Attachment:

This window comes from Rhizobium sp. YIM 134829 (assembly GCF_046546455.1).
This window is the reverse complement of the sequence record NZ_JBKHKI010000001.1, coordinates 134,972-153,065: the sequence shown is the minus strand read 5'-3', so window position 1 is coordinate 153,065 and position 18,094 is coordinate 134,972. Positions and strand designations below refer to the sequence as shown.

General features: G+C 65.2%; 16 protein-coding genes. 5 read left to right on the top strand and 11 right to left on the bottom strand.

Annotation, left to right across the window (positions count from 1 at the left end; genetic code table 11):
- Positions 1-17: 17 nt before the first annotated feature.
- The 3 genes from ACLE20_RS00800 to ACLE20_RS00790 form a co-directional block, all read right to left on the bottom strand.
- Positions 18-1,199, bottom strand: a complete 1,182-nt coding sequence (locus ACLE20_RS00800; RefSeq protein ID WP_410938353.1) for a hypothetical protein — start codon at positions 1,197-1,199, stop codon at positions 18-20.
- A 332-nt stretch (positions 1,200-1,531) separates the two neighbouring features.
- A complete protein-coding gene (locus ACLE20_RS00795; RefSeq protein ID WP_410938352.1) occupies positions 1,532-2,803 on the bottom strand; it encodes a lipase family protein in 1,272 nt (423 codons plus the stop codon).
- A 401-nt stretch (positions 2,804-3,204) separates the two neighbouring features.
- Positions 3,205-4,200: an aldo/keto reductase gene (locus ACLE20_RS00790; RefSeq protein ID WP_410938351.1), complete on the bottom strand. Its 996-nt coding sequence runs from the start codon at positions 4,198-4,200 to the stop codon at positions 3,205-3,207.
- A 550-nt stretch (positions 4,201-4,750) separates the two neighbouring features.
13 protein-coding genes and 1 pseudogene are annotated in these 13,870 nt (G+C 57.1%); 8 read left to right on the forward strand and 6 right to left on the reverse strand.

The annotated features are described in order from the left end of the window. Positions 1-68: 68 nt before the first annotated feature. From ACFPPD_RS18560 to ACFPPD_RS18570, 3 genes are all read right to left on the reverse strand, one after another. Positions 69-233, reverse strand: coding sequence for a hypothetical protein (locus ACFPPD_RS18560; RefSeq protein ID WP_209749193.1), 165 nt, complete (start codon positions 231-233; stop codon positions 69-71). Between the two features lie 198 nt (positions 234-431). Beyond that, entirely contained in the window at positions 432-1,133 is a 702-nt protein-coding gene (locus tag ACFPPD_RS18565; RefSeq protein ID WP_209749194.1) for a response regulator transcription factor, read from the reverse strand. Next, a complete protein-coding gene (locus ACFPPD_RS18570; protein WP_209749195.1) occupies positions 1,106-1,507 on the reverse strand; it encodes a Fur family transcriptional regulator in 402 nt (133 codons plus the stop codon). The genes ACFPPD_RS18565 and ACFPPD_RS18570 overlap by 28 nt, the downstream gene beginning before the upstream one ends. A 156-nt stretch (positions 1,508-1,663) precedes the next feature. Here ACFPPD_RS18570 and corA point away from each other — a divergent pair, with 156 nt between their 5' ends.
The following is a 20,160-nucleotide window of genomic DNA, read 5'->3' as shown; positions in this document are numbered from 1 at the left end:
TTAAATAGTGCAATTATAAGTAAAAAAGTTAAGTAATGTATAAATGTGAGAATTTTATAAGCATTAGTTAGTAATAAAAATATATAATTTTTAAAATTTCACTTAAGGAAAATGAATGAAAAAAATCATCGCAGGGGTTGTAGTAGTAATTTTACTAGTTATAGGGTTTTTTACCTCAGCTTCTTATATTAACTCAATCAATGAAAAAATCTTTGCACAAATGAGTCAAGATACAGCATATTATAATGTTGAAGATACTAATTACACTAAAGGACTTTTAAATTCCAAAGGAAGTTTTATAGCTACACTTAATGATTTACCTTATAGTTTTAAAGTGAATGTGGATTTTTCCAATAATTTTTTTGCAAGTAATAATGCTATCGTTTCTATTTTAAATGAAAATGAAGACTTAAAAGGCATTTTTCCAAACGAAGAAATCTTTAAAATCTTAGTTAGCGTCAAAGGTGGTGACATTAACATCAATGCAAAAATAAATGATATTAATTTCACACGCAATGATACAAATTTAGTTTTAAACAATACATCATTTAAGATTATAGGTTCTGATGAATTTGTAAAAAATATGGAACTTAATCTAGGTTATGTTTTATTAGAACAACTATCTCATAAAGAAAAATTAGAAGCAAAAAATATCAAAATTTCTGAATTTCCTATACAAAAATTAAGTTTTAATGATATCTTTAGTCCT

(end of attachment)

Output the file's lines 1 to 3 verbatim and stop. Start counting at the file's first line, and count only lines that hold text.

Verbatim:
This window comes from Rhizobium sp. YIM 134829 (assembly GCF_046546455.1).
This window is the reverse complement of the sequence record NZ_JBKHKI010000001.1, coordinates 134,972-153,065: the sequence shown is the minus strand read 5'-3', so window position 1 is coordinate 153,065 and position 18,094 is coordinate 134,972. Positions and strand designations below refer to the sequence as shown.

General features: G+C 65.2%; 16 protein-coding genes. 5 read left to right on the top strand and 11 right to left on the bottom strand.